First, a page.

According to Junger — who has a bachelor’s degree from Wesleyan University in cultural anthropology – it’s a simple, one-word answer: Brotherhood. It’s different from friendship, he explains. “Brotherhood has nothing to do with how you feel about the other person. It’s a mutual agreement in a group that you will put the welfare of the group, you will put the safety of everyone in the group above your own.” Junger equates it to being in a close-knit, tribal society – in fact he wrote an entire book on the subject, called “Tribe”.

I would say that I think he’s got that part right. From my own experience of being an Army medical officer on the front lines of Iraq, there’s nothing that compares to how combat and the almost constant threat of death draws you and the men serving with you closer than almost any bond that can be developed outside of that experience. You leave the closeness of that temporary society that’s developed around your particular war experience and you return stateside with a changed perspective and walk back into a modern society so fractured that each side of the political divide is charging the other with shouts of “treason!” Brotherhood? Hardly.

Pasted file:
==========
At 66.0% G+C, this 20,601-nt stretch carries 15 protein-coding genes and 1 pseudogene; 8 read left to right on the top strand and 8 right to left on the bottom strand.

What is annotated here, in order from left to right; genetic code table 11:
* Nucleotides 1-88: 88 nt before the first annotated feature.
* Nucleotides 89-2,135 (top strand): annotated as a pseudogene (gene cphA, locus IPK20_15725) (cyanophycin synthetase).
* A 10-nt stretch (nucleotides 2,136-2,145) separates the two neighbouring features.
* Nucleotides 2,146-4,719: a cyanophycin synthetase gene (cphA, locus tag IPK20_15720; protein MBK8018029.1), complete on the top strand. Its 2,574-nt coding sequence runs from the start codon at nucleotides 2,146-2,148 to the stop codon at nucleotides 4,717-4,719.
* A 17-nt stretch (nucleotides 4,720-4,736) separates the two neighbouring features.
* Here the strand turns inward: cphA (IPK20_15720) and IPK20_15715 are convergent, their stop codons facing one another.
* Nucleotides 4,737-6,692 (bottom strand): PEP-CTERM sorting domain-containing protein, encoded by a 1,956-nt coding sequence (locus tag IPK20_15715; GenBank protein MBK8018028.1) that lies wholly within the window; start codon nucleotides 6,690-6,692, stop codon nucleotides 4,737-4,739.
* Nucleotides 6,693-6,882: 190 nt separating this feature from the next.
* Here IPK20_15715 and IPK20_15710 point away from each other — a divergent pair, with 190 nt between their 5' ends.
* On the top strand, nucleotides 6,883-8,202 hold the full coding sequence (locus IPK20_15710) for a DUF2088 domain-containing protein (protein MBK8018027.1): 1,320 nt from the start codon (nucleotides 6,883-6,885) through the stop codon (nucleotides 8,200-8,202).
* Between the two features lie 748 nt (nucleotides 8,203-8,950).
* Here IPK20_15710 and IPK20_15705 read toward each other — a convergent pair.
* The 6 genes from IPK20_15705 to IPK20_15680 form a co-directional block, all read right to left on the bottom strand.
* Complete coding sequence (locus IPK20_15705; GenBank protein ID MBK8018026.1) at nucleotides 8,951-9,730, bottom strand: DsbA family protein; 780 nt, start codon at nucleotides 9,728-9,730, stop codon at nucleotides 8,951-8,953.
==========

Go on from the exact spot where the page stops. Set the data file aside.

That perspective makes sense when you understand some of the statistics around PTSD.

Those who have sustained combat wounds in Iraq and Afghanistan have suffered injuries “much greater in number and variety than those endured by veterans of earlier wars,” according to research presented in the Journal of Military and Veteran Health. “This circumstance is due, in part,” it went on to say, “to advances in medical science and technology. [Those] who suffered such severe wounds in earlier wars simply died because they were beyond the reach of then contemporary medicine or technology. In addition, in earlier wars, Post Traumatic Stress Syndrome was not even given a name, let alone recognized as a valid form of war-related casualty. Now, PTSD is thoroughly documented and a whole array of treatments are available to veterans of the Iraqi and Afghan Wars.”